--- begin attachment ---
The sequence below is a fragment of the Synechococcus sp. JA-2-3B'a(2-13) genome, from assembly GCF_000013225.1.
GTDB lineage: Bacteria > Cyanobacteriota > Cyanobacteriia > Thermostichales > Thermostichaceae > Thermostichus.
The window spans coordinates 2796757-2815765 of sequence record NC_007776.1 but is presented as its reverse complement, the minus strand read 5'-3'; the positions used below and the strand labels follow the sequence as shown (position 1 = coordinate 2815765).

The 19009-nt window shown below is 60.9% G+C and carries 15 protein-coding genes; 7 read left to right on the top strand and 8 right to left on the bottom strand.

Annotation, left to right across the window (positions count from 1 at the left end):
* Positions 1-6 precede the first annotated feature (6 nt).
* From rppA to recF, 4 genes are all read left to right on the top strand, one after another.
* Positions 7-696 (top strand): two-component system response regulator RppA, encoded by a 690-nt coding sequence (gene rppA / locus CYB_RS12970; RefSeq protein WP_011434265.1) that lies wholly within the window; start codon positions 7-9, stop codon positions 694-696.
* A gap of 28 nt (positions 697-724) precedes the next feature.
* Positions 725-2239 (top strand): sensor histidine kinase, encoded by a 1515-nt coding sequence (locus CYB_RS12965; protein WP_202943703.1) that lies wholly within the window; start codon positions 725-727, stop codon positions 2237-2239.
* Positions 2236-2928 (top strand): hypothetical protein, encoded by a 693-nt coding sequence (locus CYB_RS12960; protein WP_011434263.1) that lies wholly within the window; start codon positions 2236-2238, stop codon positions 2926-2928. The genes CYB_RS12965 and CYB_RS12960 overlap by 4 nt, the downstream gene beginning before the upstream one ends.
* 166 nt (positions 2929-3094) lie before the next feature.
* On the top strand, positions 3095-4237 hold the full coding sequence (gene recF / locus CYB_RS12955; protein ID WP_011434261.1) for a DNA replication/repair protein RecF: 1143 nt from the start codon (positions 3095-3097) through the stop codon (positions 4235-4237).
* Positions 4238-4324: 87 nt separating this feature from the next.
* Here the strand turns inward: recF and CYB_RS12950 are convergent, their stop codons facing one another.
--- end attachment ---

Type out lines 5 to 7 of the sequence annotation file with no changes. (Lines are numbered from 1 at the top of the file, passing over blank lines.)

Annotation, left to right across the window (positions count from 1 at the left end):
* Positions 1-6 precede the first annotated feature (6 nt).
* From rppA to recF, 4 genes are all read left to right on the top strand, one after another.